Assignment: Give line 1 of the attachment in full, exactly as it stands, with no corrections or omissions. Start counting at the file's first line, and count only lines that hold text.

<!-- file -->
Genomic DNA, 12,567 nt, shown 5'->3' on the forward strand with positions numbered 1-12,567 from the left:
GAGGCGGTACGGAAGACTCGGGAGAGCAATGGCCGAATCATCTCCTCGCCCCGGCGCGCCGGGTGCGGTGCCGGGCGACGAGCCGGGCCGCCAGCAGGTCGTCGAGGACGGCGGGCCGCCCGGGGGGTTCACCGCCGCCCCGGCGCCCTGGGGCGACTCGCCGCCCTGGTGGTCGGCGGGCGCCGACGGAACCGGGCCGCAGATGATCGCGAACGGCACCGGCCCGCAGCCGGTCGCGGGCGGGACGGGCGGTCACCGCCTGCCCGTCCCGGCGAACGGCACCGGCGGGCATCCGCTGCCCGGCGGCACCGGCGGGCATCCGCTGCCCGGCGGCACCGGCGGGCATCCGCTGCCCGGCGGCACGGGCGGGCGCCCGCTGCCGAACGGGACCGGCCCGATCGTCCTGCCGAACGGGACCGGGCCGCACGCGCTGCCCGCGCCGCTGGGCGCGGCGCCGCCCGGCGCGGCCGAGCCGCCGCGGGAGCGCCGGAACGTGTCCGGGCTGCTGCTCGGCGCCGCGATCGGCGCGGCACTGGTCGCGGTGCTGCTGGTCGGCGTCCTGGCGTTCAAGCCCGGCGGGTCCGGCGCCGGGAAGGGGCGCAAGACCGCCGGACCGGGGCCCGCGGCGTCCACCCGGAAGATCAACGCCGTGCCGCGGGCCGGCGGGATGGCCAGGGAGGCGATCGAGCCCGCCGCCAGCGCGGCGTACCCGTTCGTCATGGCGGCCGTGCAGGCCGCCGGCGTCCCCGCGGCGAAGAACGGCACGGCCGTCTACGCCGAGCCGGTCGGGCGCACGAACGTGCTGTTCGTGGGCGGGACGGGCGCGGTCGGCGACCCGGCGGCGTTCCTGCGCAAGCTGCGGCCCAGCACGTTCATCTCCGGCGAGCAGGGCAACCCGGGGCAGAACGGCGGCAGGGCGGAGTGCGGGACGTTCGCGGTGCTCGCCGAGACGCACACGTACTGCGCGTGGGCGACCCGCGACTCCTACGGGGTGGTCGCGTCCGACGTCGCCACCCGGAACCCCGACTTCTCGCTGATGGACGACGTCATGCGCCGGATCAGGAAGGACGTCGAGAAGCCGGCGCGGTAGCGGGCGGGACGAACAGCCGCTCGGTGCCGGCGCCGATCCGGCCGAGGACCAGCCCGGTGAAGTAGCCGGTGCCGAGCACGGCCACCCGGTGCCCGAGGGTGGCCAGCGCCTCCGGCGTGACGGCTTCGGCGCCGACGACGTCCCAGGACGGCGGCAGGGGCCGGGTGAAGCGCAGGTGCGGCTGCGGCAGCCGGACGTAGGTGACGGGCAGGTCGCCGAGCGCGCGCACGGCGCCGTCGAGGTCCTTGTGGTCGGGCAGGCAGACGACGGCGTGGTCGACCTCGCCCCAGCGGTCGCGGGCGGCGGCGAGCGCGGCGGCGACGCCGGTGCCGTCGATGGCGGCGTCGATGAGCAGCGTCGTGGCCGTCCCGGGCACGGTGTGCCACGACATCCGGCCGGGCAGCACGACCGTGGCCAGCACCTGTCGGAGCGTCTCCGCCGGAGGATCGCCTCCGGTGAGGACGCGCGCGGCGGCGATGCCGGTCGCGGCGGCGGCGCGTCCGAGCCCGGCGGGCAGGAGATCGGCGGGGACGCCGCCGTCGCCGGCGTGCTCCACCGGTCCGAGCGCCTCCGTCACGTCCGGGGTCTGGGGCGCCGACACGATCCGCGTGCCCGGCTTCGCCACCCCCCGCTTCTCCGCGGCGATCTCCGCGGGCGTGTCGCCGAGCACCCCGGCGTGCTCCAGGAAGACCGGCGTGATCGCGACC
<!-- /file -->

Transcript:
Genomic DNA, 12,567 nt, shown 5'->3' on the forward strand with positions numbered 1-12,567 from the left: